US tightens screws on Venezuela’s economy

Iranian fuel tanker Fortune, flanked by a Venezuelan Navy escort, on its way to Puerto Cabello in May. Photo: @NicolasMaduro/Twitter

United States sanctions blocking imports of fuel, diluents and spare parts have generated widespread petrol shortages in Venezuela. Most of the country's refineries are currently out of operation.

Since 2017, President Donald Trump’s administration has imposed crushing economic sanctions against the country, including an oil embargo and a blanket ban on dealings with Venezuelan state entities.

Last year, the US cracked down on swap deals that provide Venezuela with food, fuel and other vital imports in exchange for crude oil. Such food imports are vital to maintaining the Local Committees for Supply and Production (CLAP) program, which was created in 2016 to provide basic foodstuffs to the most vulnerable people. The boxes delivered contain a range of basic foodstuffs including cornflour, cooking oil, rice, beans and pasta.

The US Treasury Department recently imposed secondary sanctions on two affiliates of Russian energy company Rosneft. Rosneft had been carrying up to 60% of Venezuela’s crude oil output in addition to supplying diesel and gasoline. The measures forced Rosneft to liquidate its Venezuela activities and transfer its assets to a Russian state-owned company.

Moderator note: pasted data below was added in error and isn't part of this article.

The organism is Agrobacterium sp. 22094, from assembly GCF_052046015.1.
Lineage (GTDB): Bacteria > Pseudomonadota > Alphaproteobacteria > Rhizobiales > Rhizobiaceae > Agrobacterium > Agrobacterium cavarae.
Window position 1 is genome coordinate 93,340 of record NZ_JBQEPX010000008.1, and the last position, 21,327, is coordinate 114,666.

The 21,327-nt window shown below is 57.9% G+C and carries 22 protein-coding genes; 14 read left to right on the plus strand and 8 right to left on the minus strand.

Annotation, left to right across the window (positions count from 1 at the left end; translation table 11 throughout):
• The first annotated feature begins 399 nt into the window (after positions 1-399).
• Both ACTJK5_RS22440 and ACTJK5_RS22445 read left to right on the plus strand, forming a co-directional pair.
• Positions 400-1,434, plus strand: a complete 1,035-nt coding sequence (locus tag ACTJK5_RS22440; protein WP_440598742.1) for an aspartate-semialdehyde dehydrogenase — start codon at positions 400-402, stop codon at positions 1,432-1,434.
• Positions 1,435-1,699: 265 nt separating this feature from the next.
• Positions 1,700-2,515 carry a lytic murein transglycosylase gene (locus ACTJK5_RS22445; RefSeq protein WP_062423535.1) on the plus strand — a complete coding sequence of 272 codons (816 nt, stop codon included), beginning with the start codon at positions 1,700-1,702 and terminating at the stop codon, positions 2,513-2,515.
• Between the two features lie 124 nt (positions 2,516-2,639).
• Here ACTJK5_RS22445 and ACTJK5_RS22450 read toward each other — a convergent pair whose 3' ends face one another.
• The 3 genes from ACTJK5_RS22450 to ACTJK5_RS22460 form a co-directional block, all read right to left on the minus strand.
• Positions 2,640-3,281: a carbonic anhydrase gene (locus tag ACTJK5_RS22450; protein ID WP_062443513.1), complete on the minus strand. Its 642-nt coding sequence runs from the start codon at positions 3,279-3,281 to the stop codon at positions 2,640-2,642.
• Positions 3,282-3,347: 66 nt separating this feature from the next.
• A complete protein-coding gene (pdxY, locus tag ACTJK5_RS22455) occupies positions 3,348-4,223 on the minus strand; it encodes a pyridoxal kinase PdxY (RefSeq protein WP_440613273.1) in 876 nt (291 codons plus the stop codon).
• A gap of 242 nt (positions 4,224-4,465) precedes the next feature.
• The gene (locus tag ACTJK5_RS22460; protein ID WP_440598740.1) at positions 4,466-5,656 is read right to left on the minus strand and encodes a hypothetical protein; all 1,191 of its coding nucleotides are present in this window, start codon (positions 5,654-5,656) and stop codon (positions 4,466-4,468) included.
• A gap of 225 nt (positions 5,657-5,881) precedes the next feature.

Following Rosneft’s departure, the country turned to Iran to provide fuel as well as technical assistance to reactivate Venezuela’s largest refinery.

In May, Iran dispatched five tankers carrying an estimated 1.53 million barrels of petrol and diluents to Venezuela, in defiance of US threats. On June 22, another Iranian cargo ship docked in Venezuela, carrying food to supply the first Iranian supermarket in the country.

In 2017, Trump signed a decree prohibiting the Venezuelan government and PDVSA, the state oil company that generates 98% of Venezuela’s income, from being able to acquire new debts.

Last year, the Bank of England seized US$1.2 billion worth of gold belonging to the republic, while Belgium-based financial services company Euroclear seized $1.6 billion destined for importing food and medicines. The US also expropriated Citgo, PDVSA’s US subsidiary, resulting in a loss of $7 billion in assets and more than $11 billion in lost trade. These actions amounted to losses of about $21 billion.

The US-based Centre for Economic and Policy Research released a report last April, finding that US sanctions against Venezuela have been responsible for as many as 40,000 deaths in the country between 2017 and 2018.

In February, the Maduro government referred a request to the International Criminal Court to investigate the US for alleged crimes against humanity committed against Venezuela as a result of its “unlawful coercive measures” imposed on the country since 2014.

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